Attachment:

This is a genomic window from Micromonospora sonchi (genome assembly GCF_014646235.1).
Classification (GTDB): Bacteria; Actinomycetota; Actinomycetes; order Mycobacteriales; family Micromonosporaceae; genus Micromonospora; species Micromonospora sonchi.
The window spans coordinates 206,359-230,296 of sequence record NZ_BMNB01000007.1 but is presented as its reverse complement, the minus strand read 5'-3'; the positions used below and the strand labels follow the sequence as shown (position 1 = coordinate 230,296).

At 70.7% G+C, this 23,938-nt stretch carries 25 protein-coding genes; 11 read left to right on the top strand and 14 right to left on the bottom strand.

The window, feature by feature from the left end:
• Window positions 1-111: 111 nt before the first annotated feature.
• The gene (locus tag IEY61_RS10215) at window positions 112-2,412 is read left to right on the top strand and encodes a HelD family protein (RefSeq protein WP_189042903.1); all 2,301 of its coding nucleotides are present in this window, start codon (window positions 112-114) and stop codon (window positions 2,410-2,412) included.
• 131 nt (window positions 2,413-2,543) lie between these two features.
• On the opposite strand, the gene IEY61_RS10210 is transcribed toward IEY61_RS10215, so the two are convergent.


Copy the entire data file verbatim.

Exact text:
This is a genomic window from Micromonospora sonchi (genome assembly GCF_014646235.1).
Classification (GTDB): Bacteria; Actinomycetota; Actinomycetes; order Mycobacteriales; family Micromonosporaceae; genus Micromonospora; species Micromonospora sonchi.
The window spans coordinates 206,359-230,296 of sequence record NZ_BMNB01000007.1 but is presented as its reverse complement, the minus strand read 5'-3'; the positions used below and the strand labels follow the sequence as shown (position 1 = coordinate 230,296).

At 70.7% G+C, this 23,938-nt stretch carries 25 protein-coding genes; 11 read left to right on the top strand and 14 right to left on the bottom strand.

The window, feature by feature from the left end:
• Window positions 1-111: 111 nt before the first annotated feature.
• The gene (locus tag IEY61_RS10215) at window positions 112-2,412 is read left to right on the top strand and encodes a HelD family protein (RefSeq protein WP_189042903.1); all 2,301 of its coding nucleotides are present in this window, start codon (window positions 112-114) and stop codon (window positions 2,410-2,412) included.
• 131 nt (window positions 2,413-2,543) lie between these two features.
• On the opposite strand, the gene IEY61_RS10210 is transcribed toward IEY61_RS10215, so the two are convergent.